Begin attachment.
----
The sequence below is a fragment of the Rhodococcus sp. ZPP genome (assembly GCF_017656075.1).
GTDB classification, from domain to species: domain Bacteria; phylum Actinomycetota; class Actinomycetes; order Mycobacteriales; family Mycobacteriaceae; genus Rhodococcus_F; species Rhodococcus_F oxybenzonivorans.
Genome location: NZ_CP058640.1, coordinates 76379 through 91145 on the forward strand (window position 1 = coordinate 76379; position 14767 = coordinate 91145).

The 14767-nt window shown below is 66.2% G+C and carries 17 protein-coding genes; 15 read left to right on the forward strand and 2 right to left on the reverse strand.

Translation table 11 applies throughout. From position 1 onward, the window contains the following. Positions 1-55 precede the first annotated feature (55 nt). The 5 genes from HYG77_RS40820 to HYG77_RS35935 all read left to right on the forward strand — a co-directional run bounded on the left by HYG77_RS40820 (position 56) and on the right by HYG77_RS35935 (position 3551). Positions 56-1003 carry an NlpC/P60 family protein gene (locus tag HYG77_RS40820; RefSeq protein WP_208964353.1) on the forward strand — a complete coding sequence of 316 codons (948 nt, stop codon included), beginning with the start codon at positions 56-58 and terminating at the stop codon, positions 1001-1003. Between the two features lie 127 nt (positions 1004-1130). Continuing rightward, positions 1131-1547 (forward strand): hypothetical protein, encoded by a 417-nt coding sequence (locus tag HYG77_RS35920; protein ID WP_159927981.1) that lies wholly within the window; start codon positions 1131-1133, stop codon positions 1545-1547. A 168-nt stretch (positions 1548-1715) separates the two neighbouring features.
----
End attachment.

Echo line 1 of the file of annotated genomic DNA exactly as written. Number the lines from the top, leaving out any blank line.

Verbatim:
The sequence below is a fragment of the Rhodococcus sp. ZPP genome (assembly GCF_017656075.1).